One of the characters in the 1878 book was a spy for the British government and though he’d be far too old in 1918 to be a main character in a YA book, I came up with a life that could have happened to him after 1878. That’s how his youngest daughter, Mina, becomes the main character of this book, and why there are spying and code elements in it. It was so much fun to write and so much fun to imagine their whole family’s history in those intervening years.

Mina’s personality developed as I wrote the story-it’s always hard for me to figure out a character completely until I’m actually writing.

Q: What kind of research did you do to write the novel, and did you learn anything that especially surprised you?

A: When I’m writing historicals, I first immerse myself in the general history of the time period so I can get a better feel of how to focus. As I’m reading, I always find references to events that intrigue me, and I note those down and then delve into more specific research.

When I first started researching All is Fair, I only knew the very broad outlines of the history. Stumbling on books about how the Belgian underground operated and the raid on Zeebrugge were like finding hidden treasures. I knew I had to incorporate both of those.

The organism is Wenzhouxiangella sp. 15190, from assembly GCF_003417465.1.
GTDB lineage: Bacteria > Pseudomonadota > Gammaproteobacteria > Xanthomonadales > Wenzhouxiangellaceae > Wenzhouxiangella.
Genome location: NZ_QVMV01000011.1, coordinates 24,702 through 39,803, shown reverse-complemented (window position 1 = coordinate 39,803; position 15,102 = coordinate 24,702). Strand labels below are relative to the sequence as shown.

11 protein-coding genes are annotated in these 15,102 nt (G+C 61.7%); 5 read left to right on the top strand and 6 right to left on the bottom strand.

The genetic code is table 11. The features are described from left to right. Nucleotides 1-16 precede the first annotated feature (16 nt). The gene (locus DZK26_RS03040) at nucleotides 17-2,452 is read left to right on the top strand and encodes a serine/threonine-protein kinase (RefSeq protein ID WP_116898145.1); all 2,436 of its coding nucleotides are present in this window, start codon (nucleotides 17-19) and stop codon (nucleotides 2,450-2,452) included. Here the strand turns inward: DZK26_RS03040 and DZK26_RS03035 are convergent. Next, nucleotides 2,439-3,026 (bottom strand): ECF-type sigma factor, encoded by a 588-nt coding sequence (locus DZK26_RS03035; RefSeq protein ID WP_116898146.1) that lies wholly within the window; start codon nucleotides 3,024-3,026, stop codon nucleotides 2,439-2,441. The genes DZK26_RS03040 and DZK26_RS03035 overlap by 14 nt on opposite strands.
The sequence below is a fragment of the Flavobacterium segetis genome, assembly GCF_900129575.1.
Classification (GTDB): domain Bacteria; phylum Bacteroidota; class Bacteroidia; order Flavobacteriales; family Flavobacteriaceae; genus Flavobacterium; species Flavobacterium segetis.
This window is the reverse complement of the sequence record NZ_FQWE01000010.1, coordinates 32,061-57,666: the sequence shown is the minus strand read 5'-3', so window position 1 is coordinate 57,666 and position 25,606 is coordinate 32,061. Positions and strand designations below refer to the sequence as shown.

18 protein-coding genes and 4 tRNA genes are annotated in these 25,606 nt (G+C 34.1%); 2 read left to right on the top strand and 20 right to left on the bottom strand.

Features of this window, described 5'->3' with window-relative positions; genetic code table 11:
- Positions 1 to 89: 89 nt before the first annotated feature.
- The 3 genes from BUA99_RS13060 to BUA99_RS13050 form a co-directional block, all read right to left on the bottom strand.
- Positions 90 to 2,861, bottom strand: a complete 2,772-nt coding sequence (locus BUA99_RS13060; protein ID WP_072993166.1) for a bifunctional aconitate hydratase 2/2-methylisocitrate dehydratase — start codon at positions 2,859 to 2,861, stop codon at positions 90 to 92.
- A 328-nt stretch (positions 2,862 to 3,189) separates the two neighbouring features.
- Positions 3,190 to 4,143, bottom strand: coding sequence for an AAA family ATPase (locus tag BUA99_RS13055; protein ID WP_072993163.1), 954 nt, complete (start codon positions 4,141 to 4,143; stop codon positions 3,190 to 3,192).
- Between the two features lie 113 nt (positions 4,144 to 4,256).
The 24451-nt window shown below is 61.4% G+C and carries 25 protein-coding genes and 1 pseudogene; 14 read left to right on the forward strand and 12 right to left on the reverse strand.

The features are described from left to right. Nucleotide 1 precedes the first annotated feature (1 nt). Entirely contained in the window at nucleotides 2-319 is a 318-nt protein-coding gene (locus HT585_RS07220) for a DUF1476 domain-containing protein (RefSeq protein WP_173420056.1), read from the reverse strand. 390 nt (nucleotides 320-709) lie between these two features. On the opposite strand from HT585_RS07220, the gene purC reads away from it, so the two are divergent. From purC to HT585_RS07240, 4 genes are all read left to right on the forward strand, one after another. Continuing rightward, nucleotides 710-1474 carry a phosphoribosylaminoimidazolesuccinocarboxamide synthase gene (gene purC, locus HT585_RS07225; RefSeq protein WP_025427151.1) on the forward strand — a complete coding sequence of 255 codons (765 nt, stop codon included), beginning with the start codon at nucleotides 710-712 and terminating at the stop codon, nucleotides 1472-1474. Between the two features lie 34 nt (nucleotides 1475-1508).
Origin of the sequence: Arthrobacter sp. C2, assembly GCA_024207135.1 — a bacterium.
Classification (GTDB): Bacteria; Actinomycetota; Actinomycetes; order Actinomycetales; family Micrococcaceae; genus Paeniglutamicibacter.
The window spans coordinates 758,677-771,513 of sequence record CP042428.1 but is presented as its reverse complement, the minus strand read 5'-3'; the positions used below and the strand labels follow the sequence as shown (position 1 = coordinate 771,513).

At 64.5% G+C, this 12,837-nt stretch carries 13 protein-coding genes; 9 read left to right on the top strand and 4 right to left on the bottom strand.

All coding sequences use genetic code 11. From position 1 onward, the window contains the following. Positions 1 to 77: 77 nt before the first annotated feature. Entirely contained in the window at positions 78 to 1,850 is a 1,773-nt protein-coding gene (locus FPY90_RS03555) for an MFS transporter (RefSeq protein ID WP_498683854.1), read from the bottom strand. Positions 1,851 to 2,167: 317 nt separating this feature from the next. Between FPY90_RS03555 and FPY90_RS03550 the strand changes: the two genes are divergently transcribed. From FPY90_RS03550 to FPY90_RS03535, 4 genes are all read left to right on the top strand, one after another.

After the structure of the story comes together, I focus on memoirs and autobiographies to get a sense of the smaller details of daily life. I do tend to get so interested in the research, I have to cut myself off at some point so I’ll actually write the story!

Q: Did you know how the novel would end before you started writing it, or did you make many changes along the way?

A: The basic plot didn’t change but there were many, many other changes along the way. In the original story, the first part of the book, the spy element, had more characters and more twists and turns. At one point I almost turned the story into two books, but then we decided to edit it down. I cut three characters and really pared it back.

Q: What do you hope readers take away from the story?

A: I think it’s so important that we all know something of history and how the major events affect ordinary people. I’m a firm believer in the statement that those who don’t know history are doomed to repeat it. While this is a story which has a happier ending for the main characters than many would have at the time, I hope readers come away with a bit of understanding of that time and how it changed the lives of everyone who lived then.

Q: What are you working on now?

A: I just finished the majority of the work on another YA historical fiction story, this one set during the Russian revolution, called Gone by Nightfall. It’s inspired a bit by The Sound of Music. An American girl lives with her Russian stepfather and a whole unruly assortment of younger siblings and stepsiblings in Petrograd.

She’s hoping a new young Russian tutor, who just happens to be rather handsome and dashing, will stick out the job of wrangling the children so she can go back to the United States, but then the revolution happens and everything gets turned upside down.